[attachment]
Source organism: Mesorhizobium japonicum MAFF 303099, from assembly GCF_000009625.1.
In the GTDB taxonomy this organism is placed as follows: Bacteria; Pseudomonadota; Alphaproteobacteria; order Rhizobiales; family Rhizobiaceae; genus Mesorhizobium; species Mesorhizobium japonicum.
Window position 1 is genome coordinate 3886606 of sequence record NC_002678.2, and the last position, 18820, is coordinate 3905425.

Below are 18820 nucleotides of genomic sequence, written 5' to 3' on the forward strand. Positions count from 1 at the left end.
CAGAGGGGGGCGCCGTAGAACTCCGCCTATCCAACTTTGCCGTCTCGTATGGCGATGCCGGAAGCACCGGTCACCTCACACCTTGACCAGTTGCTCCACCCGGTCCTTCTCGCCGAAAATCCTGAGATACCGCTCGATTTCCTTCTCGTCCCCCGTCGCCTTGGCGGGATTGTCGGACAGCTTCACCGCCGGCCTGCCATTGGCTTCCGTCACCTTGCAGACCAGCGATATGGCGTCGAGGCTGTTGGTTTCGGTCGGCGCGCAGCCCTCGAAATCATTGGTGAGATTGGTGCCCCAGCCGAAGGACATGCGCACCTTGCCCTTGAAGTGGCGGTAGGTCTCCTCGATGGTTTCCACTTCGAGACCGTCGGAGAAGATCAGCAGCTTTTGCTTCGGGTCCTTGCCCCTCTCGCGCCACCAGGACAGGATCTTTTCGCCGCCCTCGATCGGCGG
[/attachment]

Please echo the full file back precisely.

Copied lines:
Source organism: Mesorhizobium japonicum MAFF 303099, from assembly GCF_000009625.1.
In the GTDB taxonomy this organism is placed as follows: Bacteria; Pseudomonadota; Alphaproteobacteria; order Rhizobiales; family Rhizobiaceae; genus Mesorhizobium; species Mesorhizobium japonicum.
Window position 1 is genome coordinate 3886606 of sequence record NC_002678.2, and the last position, 18820, is coordinate 3905425.

Below are 18820 nucleotides of genomic sequence, written 5' to 3' on the forward strand. Positions count from 1 at the left end.
CAGAGGGGGGCGCCGTAGAACTCCGCCTATCCAACTTTGCCGTCTCGTATGGCGATGCCGGAAGCACCGGTCACCTCACACCTTGACCAGTTGCTCCACCCGGTCCTTCTCGCCGAAAATCCTGAGATACCGCTCGATTTCCTTCTCGTCCCCCGTCGCCTTGGCGGGATTGTCGGACAGCTTCACCGCCGGCCTGCCATTGGCTTCCGTCACCTTGCAGACCAGCGATATGGCGTCGAGGCTGTTGGTTTCGGTCGGCGCGCAGCCCTCGAAATCATTGGTGAGATTGGTGCCCCAGCCGAAGGACATGCGCACCTTGCCCTTGAAGTGGCGGTAGGTCTCCTCGATGGTTTCCACTTCGAGACCGTCGGAGAAGATCAGCAGCTTTTGCTTCGGGTCCTTGCCCCTCTCGCGCCACCAGGACAGGATCTTTTCGCCGCCCTCGATCGGCGG